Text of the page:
Bath Salts And The Zombie Apocalypse
Real Relationship Advice
If you have been watching the news, you may be thinking that the zombie apocalypse has begun. For those of you that were in your basement cleaning your shotgun and polishing your baseball bat (because you never run out of ammunition with a bat), here is what happened. In Miami, a man attacked a homeless person and ate his face. This was not a slow Hannibal Lector kind of meal but a rabid badger kind of attack. Oh, and the guy was naked. The police finally had to shoot the man. Then in New Jersey, a man cut open his own abdomen and threw his intestines at the police trying to enter his house.
These would be zombies are the victims of the effects of a drug called bath salts. Since Lee is an addiction professional and both of us have years of experience working in substance abuse, we could not pass up this opportunity to write about drugs because ‘Drugs are bad, omkay’. At least the ones that make you strip off your clothes and eat the nearest indigent.
Bath salts are a relatively new designer drug. It came out somewhere around 2002 and only became illegal about a year and a half ago. Why did it take so long to become illegal? That is where the ‘designer’ part of designer drugs comes into play. Something does not become illegal unless someone makes it illegal and to do that, the government has a whole bunch of steps and criteria that needs to be filled in accordance to the Controlled Substances Act (CSA).
Any good drug dealer keeps a morally ambiguous chemist on staff to get around the CSA. I was offered that job once. It was 1985 and I was in party mode during college. All of my friends were the actor/singer/performer types so I needed my thing to impress the crowd. Remember that my bachelor’s is in Physics which is only a small hop from Chemistry. My trick became mixing up little chemical stunts like explosives or knockout drops. I was able to do all of that MacGyver stuff with common household cleaners. Apparently someone heard of my renowned abilities and he approached me to create designer drugs. He offered me $55,000 annually (in 1985 I was making something under 20K) and went to great lengths to explain that this was not illegal. I would be synthesizing new and legal drugs from a model of an existing drug. I would take LSD, for example, and make it just different enough that it no longer qualified as a controlled substance but still retained its hallucinogenic properties. For those of you with good moral compasses (and our readers in law enforcement) I turned him down. It did give me a huge education in drug dealing.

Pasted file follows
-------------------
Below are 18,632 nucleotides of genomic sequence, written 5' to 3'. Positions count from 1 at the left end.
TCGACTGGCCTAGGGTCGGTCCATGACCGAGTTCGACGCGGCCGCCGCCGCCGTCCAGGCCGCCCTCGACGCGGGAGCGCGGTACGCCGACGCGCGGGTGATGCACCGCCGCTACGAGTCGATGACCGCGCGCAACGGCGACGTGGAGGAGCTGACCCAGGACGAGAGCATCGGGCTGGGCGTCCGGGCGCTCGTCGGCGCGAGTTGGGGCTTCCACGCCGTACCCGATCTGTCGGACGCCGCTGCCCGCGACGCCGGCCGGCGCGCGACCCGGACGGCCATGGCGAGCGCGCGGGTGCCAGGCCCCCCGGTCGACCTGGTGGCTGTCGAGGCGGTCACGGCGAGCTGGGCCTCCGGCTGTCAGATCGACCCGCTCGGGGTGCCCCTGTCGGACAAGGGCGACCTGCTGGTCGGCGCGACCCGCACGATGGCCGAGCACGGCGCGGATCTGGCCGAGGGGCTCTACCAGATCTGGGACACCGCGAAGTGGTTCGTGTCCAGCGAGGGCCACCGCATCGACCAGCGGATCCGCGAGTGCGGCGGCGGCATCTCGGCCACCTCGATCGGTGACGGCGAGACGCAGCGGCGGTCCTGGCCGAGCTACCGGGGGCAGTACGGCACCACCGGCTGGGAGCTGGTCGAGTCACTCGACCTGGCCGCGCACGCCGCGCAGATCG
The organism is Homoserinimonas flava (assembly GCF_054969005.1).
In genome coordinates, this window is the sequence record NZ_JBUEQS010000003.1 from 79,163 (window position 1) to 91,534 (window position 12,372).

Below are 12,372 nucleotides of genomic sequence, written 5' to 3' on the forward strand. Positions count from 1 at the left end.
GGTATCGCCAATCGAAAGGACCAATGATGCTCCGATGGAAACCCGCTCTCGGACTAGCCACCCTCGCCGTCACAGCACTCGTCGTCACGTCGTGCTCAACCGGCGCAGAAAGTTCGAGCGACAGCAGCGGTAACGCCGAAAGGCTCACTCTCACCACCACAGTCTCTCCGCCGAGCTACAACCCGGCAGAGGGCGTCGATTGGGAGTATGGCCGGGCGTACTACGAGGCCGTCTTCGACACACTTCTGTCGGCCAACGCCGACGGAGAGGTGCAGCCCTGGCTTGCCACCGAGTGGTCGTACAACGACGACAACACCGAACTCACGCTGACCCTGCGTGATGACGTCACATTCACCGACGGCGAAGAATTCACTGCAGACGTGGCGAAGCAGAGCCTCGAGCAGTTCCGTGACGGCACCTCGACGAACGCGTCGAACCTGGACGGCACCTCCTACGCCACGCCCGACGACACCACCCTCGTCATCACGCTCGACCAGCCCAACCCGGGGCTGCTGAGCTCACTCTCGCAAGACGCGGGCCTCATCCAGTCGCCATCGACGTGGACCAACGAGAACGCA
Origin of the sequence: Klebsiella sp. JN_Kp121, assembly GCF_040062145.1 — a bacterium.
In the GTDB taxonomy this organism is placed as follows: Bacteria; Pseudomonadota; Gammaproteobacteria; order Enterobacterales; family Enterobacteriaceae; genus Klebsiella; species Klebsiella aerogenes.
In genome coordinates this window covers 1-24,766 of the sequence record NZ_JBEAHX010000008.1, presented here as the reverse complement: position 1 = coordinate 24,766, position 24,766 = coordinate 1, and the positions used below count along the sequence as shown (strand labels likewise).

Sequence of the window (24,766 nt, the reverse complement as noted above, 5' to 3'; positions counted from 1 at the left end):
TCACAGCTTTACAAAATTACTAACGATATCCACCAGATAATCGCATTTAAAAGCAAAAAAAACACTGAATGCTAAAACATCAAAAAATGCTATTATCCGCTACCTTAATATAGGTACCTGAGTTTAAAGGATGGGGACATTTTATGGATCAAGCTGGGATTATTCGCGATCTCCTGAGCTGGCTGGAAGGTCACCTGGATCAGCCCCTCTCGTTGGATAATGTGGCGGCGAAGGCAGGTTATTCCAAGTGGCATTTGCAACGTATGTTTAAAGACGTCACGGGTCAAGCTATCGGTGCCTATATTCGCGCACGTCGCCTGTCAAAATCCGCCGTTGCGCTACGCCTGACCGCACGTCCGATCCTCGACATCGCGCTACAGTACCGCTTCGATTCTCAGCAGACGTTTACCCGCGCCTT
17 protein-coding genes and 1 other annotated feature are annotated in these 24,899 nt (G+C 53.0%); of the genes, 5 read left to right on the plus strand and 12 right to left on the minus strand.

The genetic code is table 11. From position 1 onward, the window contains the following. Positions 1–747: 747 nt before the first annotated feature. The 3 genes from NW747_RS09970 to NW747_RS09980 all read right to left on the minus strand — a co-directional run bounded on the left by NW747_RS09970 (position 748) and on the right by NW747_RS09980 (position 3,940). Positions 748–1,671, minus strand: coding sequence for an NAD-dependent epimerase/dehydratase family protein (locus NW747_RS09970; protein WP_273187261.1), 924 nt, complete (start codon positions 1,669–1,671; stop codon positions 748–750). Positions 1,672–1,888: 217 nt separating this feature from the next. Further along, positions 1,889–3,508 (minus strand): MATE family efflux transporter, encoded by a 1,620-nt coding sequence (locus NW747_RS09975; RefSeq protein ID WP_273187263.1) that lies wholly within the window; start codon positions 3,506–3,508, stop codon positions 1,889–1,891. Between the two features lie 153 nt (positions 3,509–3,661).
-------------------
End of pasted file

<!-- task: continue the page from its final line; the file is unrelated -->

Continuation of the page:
Bath salts are a designer drug combination of three synthetic compounds: 3, 4-Methylenedioxypyrovalerone (MDPV), mephedrone, and methylone. All three of them are in the same chemical category of cathinones and all are very strong and very addictive stimulants. (We will talk more about stimulants throughout this week.) The reason that they are named bath salts also has to do with legal loopholes. Since the components were unregulated, they dealers packaged them as bath salt, like the kind that you soak in, with a warning label that said, ‘not for human consumption’. Magically, the dealer was no longer responsible if his clients used the product irresponsibly. It was not his fault that he inadvertently started the zombie apocalypse.
Stay tuned as we continue our conversation about zombies and the effects of drugs on the flesh eating brain. We suggest that you have breakfast first.